15.Ms. Asfaw (Ethiopia) said that, although her Government had not ratified the Optional Protocol or the amendment to article 20, she was hopeful that it would do so. A tradition of discussing all public matters, including the Constitution, at the grass-roots level had begun in rural areas 30 years earlier. Acknowledging a lack of data in the report, she said her country did not have the requisite number of highly educated women and men to collect such information. The national statistics office had begun to collect data broken down by gender, although more work needed to be done.
16.While six regional states of Ethiopia, largely pastoral regions, had not yet ratified the new Family Code, the highly populated states all had. The vast majority of the population had therefore approved the Code. She acknowledged, however, the need for more work on bringing the legislation of regional states in line with the Constitution.
17.Her Government had instituted affirmative action programmes in education and the civil service. For example, entrance exam requirements for universities were more rigorous for boys than girls. In civil service examinations a woman who scored within 3 per cent of a man would be hired over the male candidate.
18.Efforts had been made to mainstream gender issues in the Penal Code. For example, the minimum penalty for rape had been increased to five years and the maximum to 20. Consideration was being given to handing down even more severe penalties for men who raped children. Previously, punishment for rape could have consisted of a mere fine, such as payment of one camel. She emphasized that her country had travelled a great distance towards revising criminal law for the protection of women. The rights of migrant workers must be respected in the countries to which they migrated, although admittedly they were often mistreated. This had been further aggravated by the lack of consulates in some of those countries. Her Government was working, however, to establish consulates in countries with Ethiopian migrants with a view to affording them better protection.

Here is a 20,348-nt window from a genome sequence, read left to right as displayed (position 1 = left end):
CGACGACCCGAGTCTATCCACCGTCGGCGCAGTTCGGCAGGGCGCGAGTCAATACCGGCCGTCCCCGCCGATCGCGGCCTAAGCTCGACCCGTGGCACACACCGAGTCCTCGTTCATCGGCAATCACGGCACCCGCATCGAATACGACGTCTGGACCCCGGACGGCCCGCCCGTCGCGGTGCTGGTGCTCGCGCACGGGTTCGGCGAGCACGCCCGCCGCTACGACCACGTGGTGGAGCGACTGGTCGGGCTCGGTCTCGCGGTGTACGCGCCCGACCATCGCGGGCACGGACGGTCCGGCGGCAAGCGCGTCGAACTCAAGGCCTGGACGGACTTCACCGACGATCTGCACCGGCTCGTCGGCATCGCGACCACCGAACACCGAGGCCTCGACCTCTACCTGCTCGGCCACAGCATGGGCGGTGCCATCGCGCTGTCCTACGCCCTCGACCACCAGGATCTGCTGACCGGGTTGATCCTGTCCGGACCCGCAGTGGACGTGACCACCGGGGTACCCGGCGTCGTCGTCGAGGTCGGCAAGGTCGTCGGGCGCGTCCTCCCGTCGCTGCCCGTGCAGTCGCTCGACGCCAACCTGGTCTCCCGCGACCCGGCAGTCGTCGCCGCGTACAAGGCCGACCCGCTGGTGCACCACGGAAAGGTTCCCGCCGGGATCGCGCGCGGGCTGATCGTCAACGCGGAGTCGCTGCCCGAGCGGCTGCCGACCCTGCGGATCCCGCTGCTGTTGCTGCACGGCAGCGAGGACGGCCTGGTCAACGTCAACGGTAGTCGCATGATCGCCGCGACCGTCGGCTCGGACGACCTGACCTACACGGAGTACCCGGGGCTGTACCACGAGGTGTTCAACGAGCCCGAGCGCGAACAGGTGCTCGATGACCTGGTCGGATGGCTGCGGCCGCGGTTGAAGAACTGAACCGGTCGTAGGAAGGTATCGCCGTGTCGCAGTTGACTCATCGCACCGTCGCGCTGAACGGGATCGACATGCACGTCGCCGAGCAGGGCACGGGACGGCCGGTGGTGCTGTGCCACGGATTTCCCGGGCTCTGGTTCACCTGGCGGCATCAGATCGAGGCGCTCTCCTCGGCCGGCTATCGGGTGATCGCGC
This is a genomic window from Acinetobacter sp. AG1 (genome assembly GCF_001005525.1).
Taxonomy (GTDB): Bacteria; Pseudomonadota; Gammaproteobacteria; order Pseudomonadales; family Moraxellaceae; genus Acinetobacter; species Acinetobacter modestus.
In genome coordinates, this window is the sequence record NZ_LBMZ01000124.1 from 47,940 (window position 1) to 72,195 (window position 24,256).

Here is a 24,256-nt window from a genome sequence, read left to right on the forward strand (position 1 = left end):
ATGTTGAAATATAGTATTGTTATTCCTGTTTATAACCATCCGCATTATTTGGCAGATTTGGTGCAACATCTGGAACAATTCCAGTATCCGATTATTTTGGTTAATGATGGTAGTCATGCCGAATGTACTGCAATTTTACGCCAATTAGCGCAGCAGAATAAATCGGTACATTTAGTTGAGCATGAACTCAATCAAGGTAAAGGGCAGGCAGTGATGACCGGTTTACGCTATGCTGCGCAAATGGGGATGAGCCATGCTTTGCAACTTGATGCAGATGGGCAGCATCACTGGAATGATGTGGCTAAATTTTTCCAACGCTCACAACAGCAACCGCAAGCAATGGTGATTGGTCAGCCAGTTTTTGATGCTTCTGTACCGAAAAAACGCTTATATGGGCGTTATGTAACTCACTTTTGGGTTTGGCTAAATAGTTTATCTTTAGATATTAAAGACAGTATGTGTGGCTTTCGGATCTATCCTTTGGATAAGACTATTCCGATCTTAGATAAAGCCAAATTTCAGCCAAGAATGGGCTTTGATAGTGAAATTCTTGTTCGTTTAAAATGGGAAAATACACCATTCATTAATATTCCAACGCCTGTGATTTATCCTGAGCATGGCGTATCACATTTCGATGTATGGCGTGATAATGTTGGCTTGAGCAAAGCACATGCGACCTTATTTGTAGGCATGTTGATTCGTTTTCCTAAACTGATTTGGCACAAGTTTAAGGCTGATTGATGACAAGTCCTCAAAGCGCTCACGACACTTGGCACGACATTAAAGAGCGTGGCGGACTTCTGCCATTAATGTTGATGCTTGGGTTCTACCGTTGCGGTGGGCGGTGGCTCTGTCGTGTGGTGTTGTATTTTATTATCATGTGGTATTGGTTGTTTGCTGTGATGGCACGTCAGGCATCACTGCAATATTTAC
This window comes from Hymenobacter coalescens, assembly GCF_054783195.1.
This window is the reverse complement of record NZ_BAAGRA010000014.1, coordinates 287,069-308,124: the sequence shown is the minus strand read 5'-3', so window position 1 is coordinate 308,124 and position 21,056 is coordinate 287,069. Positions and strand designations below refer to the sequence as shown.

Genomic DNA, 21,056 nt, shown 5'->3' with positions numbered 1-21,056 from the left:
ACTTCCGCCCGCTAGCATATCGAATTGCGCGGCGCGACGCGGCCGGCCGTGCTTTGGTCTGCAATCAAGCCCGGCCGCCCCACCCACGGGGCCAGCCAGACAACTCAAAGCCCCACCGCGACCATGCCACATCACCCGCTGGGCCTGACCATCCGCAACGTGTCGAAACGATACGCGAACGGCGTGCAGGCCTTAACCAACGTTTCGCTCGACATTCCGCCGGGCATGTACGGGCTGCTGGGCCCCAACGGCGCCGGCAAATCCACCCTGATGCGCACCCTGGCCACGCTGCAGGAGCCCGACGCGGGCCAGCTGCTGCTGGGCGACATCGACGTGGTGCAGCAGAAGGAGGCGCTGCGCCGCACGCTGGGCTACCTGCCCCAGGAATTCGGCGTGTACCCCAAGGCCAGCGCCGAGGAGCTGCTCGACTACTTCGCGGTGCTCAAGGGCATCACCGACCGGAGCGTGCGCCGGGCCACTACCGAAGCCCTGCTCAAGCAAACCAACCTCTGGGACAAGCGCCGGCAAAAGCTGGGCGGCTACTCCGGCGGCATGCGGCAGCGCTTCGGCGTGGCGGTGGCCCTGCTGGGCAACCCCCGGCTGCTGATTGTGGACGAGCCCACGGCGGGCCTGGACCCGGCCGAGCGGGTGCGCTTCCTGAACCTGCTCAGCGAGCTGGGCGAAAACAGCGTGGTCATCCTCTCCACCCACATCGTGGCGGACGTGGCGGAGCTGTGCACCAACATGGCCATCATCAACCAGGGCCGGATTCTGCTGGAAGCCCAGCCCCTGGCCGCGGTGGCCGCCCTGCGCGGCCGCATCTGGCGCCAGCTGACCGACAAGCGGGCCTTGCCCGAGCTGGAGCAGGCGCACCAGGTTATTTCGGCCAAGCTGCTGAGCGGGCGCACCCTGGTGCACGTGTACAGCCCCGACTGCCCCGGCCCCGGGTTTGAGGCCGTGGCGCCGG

19.Concerning why so little progress had been made in the area of women’s rights despite 12 years of legislation, she said that, while women enjoyed full rights to participate in politics, vote and own land, her country bore a burdensome and tenacious conservative heritage. Moreover, 14 million of the 70 million people in her country had been affected by drought. She assured the Committee that women’s issues were part and parcel of Ethiopia’s national strategy to promote rural development and, more broadly, its sustainable development and poverty reduction programme.
20.A change in the attitudes of Ethiopian citizens was necessary to make the efforts to ensure women’s rights a reality. Without significant economic growth and development, however, her country’s harmful cultural practices would be unlikely to change. Hundreds of thousands of women had joined grass-roots campaigns to stop such horrendous practices as female genital mutilation and to inform women of their rights. Unfortunately, progress had been slow, partly because the attitudes of women themselves were slow to change. She trusted, however, that with the help of partners, international organizations and civil society, her Government would defeat harmful practices.
21.Ms. Abasiya (Ethiopia) said that, despite strong political will at the national level, many obstacles remained to gathering gender-disaggregated data from Ethiopia’s various ministries. An important challenge was to raise awareness about gender issues, which her Government had begun doing only 10 years earlier. Although gender focal points and civil society had been monitoring progress on women’s rights, Ethiopia suffered from a lack of capacity, qualified personnel and financial resources. Gender issues had been incorporated in the national poverty reduction programme in a cross-cutting manner. Donor agencies were working with the Government to fund efforts to mainstream gender issues, and the Committee on the Advancement of Women was closely cooperating with non-governmental organizations to implement national gender policies at all levels. With respect to harmful cultural practices, the National Committee on Harmful Traditional Practices had been established to coordinate efforts by various agencies and non-governmental organizations to increase awareness about violence against women and girls. The revised Penal Code would also help to raise consciousness. Finally, the Women’s Affairs Office would be working with women’s organizations and activists to ensure that policies and legislation to protect women were carried out.